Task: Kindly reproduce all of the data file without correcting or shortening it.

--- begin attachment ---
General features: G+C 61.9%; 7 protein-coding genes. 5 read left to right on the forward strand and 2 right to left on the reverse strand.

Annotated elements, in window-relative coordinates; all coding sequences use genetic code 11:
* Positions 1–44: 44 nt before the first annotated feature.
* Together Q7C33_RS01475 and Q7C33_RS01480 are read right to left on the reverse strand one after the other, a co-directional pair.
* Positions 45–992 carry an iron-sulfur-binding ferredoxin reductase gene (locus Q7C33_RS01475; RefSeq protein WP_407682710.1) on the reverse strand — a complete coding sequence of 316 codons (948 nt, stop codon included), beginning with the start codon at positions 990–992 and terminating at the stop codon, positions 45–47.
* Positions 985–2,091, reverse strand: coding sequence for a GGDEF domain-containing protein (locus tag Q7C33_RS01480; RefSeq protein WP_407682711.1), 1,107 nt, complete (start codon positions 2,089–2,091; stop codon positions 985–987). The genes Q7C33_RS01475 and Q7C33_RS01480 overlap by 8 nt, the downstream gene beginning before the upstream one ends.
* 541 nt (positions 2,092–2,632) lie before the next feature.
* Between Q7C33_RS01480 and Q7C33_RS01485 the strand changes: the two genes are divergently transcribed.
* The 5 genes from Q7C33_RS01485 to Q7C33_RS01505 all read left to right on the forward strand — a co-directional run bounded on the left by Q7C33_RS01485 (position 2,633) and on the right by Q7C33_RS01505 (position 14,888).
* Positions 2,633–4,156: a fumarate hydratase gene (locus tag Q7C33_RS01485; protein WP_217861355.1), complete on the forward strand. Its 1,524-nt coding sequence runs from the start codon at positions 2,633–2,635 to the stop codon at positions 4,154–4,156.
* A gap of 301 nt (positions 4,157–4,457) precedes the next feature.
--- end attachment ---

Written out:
General features: G+C 61.9%; 7 protein-coding genes. 5 read left to right on the forward strand and 2 right to left on the reverse strand.

Annotated elements, in window-relative coordinates; all coding sequences use genetic code 11:
* Positions 1–44: 44 nt before the first annotated feature.
* Together Q7C33_RS01475 and Q7C33_RS01480 are read right to left on the reverse strand one after the other, a co-directional pair.
* Positions 45–992 carry an iron-sulfur-binding ferredoxin reductase gene (locus Q7C33_RS01475; RefSeq protein WP_407682710.1) on the reverse strand — a complete coding sequence of 316 codons (948 nt, stop codon included), beginning with the start codon at positions 990–992 and terminating at the stop codon, positions 45–47.
* Positions 985–2,091, reverse strand: coding sequence for a GGDEF domain-containing protein (locus tag Q7C33_RS01480; RefSeq protein WP_407682711.1), 1,107 nt, complete (start codon positions 2,089–2,091; stop codon positions 985–987). The genes Q7C33_RS01475 and Q7C33_RS01480 overlap by 8 nt, the downstream gene beginning before the upstream one ends.
* 541 nt (positions 2,092–2,632) lie before the next feature.
* Between Q7C33_RS01480 and Q7C33_RS01485 the strand changes: the two genes are divergently transcribed.
* The 5 genes from Q7C33_RS01485 to Q7C33_RS01505 all read left to right on the forward strand — a co-directional run bounded on the left by Q7C33_RS01485 (position 2,633) and on the right by Q7C33_RS01505 (position 14,888).
* Positions 2,633–4,156: a fumarate hydratase gene (locus tag Q7C33_RS01485; protein WP_217861355.1), complete on the forward strand. Its 1,524-nt coding sequence runs from the start codon at positions 2,633–2,635 to the stop codon at positions 4,154–4,156.
* A gap of 301 nt (positions 4,157–4,457) precedes the next feature.